yum install kmod-nvidia-304xx.x86_64 nvidia-x11-drv-304xx.x86_64 –enablerepo=elrepo

Hopefully it’ll modify your /etc/X11/xorg.conf file properly and then you can run nvidia-settings which should pop open a GUI for you that will help you setup even more.

It’s been a while since I set this up so let me know if I missed anything!

How to Install Third Party Repositories on CentOS

You’ll have almost every CentOS package you could ever need with a few additional community run package repositories. Here’s instructions for installing three of the more popular ones: RPMForge, EPEL, and Elrepo.

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htpasswd limits passwords to 8 characters (or: read the manual dummy)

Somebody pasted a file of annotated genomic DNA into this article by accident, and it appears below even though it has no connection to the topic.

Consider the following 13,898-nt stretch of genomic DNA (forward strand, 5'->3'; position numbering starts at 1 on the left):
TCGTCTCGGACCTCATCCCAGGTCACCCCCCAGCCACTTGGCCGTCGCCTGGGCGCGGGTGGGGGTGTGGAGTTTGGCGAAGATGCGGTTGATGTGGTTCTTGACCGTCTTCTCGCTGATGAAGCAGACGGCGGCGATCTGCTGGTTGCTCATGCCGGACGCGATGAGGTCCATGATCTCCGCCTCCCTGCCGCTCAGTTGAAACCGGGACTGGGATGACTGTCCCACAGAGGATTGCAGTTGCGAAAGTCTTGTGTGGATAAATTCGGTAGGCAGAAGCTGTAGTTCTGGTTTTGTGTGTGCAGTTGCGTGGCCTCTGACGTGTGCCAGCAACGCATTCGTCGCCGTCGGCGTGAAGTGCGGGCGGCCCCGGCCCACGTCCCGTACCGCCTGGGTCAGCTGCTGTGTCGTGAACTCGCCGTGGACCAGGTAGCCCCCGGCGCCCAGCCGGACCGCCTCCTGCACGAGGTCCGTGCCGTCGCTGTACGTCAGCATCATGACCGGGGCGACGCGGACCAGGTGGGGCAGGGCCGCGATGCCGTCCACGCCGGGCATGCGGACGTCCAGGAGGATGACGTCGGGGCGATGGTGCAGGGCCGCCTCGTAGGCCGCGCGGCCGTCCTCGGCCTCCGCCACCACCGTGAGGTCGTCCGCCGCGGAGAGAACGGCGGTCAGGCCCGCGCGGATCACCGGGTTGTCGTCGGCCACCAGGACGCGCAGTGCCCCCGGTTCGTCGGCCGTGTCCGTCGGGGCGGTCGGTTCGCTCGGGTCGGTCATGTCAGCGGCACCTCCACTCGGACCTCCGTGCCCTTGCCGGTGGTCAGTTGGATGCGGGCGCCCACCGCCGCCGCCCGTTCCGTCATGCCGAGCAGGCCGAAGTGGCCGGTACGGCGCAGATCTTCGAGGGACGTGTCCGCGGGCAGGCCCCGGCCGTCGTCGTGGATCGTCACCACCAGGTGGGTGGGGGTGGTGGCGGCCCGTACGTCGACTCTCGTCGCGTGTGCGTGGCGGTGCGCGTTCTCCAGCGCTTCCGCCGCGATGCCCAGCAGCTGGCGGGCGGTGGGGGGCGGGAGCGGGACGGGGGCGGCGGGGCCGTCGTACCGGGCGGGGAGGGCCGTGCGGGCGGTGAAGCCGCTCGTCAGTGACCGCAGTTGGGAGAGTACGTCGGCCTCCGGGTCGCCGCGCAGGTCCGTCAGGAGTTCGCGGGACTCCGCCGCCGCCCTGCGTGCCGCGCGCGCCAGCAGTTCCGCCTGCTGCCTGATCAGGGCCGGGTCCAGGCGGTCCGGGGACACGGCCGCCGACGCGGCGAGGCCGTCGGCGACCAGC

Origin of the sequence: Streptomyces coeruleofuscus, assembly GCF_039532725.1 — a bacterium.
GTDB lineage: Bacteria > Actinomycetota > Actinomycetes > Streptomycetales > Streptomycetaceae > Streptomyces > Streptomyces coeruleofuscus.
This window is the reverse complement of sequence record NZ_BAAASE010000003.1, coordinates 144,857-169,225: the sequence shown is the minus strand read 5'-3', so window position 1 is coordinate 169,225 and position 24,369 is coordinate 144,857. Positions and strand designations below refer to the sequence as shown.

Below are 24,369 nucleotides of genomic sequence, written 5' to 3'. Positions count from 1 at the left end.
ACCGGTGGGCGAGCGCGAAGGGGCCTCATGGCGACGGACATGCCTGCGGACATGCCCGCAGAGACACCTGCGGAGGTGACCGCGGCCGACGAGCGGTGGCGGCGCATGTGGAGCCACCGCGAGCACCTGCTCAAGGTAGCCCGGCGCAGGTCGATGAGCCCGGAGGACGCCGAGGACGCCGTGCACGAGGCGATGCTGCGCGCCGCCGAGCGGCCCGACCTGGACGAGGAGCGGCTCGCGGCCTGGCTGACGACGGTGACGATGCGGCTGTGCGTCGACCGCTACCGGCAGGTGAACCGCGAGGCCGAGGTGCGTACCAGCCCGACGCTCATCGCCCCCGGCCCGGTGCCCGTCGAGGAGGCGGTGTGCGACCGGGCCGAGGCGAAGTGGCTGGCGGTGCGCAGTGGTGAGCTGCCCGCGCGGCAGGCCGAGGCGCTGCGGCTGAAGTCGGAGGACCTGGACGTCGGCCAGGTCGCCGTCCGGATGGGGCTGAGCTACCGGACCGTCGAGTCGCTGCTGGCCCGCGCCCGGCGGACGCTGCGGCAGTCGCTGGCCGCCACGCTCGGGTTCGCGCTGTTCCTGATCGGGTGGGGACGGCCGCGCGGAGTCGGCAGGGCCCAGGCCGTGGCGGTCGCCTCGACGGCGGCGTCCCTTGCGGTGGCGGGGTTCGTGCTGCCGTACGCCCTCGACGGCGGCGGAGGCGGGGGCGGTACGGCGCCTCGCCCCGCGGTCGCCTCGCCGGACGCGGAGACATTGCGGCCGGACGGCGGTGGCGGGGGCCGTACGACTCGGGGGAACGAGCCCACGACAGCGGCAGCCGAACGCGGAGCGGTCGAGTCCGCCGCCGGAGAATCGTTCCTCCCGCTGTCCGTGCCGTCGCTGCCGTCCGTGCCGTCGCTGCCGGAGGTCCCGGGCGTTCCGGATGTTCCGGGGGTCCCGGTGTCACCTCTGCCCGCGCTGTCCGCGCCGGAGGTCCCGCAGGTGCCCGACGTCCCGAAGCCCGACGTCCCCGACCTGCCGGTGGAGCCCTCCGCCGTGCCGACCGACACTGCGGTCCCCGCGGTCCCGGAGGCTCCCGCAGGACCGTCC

Turns out htpasswd limits passwords to 8 characters in length by default prior to Apache HTTPd v2.2.18. I run CentOS 5 with HTTPd v2.2.3. I don’t rely on .htaccess password access for anything serious but I do use it as an https ‘front door’ for one of my addresses which does have its own properly secured password access. I’ve been running it like this for years and I was sure something funny was going on entering the username/password combo in there. I swore I was noticing incorrect passwords getting through. Today I decided to test it out thoroughly.

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How to Install Amarok 1.4 on CentOS 5

Update 2014-11-11: I have fixed the instructions as I discovered the old instructions no longer work smoothly. This worked for me earlier today when I needed a fresh Amarok install.

How to Install Amarok 1.4 on CentOS 5